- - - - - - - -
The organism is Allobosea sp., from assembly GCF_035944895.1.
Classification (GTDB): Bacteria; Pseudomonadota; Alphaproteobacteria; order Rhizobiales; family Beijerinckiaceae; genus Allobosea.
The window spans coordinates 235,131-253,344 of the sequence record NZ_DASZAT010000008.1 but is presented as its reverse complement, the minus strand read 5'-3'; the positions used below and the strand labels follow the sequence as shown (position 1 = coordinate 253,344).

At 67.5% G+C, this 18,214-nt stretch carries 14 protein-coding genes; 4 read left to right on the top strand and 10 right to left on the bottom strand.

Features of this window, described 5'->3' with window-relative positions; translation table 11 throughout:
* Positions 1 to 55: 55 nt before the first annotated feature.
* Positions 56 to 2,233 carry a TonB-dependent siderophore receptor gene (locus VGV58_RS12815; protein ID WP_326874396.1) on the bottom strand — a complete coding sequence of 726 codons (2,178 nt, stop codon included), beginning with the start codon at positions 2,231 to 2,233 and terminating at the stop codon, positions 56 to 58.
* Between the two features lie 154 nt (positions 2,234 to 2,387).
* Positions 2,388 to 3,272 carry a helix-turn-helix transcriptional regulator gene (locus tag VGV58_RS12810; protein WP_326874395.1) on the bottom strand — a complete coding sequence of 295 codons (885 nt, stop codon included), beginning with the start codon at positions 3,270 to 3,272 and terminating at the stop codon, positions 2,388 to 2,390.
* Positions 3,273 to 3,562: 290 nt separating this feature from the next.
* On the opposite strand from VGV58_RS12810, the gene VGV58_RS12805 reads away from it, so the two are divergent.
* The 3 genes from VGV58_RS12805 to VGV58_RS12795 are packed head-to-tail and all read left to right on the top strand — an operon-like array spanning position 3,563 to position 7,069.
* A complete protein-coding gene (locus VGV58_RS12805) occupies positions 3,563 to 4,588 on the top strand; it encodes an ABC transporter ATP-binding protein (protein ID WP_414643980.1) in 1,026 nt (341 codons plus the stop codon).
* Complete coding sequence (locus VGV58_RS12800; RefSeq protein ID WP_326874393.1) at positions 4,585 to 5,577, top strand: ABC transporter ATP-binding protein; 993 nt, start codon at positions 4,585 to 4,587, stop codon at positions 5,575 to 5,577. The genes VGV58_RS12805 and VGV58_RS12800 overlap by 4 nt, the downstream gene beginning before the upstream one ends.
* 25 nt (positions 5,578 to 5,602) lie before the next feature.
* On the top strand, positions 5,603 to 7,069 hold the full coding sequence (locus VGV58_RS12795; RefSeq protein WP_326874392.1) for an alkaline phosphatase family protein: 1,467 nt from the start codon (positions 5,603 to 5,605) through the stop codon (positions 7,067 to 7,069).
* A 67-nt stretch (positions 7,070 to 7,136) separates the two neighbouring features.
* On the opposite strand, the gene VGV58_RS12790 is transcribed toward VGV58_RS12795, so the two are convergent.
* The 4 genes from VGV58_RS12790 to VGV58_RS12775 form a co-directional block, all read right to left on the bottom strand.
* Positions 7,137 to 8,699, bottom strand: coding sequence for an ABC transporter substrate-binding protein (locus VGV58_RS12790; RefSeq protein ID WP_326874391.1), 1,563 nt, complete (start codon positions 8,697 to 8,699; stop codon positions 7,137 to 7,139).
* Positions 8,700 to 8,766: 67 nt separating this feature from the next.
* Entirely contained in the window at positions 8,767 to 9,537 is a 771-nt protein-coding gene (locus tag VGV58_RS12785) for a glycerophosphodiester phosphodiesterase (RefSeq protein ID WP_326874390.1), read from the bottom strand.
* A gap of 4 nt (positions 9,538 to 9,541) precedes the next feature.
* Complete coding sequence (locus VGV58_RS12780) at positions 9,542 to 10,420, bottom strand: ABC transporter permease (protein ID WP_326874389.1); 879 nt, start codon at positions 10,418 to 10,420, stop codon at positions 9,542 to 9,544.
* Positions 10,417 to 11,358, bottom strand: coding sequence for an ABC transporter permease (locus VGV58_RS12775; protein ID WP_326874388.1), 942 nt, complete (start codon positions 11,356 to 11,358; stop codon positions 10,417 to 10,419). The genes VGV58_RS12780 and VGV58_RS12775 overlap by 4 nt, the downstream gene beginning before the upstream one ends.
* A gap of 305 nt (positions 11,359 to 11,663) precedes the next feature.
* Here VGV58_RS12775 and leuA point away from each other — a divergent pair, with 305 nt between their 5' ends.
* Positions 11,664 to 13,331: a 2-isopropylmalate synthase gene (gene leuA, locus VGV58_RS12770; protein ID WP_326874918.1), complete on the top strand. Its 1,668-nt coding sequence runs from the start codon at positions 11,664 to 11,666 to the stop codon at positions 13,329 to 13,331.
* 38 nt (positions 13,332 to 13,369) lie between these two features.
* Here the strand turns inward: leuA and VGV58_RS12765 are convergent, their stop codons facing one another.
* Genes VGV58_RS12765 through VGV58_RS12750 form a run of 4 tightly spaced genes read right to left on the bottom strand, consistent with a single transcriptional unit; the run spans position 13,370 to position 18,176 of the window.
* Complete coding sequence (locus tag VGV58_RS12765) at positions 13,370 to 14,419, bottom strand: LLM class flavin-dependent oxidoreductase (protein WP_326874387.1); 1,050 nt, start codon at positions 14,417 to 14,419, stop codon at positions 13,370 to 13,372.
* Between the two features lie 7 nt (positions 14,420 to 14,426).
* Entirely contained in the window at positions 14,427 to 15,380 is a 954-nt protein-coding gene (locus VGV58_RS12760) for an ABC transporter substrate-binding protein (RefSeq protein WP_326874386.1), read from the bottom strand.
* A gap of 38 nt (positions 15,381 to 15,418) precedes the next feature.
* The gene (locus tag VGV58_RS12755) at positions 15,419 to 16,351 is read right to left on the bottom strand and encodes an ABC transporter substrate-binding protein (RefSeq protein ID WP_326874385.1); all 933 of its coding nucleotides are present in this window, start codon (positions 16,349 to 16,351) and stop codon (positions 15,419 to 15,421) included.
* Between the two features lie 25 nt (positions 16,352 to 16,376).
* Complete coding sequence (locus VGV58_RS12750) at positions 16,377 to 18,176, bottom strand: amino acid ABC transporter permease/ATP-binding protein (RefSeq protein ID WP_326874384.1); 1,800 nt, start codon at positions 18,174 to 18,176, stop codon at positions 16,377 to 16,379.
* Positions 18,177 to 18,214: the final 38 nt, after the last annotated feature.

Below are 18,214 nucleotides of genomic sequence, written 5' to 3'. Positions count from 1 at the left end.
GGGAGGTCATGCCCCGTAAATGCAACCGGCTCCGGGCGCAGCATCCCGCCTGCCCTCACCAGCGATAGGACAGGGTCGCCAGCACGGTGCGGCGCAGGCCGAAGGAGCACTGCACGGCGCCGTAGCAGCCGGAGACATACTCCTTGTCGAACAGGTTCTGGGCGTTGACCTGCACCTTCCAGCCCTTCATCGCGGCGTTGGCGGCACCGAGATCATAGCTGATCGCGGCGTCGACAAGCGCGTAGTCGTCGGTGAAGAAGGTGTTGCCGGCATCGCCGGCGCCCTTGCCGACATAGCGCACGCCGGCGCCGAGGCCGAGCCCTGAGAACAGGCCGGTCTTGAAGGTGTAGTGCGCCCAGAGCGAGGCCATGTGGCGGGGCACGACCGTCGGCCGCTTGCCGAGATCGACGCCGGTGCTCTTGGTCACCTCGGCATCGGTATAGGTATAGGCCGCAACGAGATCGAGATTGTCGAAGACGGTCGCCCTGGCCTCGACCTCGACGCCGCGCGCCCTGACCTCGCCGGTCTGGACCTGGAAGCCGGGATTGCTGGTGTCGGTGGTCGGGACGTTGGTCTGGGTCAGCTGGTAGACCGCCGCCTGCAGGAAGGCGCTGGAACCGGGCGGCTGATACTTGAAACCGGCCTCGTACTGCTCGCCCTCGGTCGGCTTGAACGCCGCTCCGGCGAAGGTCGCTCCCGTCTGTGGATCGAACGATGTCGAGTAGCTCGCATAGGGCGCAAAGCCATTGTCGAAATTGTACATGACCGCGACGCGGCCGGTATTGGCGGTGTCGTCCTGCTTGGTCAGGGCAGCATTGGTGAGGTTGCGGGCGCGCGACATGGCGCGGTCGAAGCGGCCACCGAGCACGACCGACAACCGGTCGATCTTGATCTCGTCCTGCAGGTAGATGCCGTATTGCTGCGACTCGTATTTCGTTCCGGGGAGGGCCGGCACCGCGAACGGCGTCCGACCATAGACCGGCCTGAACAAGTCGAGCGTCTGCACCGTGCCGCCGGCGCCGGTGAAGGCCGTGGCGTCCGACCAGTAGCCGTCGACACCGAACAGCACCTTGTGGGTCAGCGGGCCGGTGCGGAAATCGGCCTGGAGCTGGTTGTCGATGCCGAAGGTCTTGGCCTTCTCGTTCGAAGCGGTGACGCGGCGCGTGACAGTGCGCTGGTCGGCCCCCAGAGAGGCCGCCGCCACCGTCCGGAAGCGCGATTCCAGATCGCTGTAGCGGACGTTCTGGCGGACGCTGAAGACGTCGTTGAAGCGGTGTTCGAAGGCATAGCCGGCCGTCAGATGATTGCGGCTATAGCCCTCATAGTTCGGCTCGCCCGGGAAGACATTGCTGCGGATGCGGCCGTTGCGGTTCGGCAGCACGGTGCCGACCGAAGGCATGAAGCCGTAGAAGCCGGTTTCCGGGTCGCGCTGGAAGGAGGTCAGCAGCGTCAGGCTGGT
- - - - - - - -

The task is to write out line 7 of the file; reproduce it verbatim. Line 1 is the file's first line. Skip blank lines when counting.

* Positions 56 to 2,233 carry a TonB-dependent siderophore receptor gene (locus VGV58_RS12815; protein ID WP_326874396.1) on the bottom strand — a complete coding sequence of 726 codons (2,178 nt, stop codon included), beginning with the start codon at positions 2,231 to 2,233 and terminating at the stop codon, positions 56 to 58.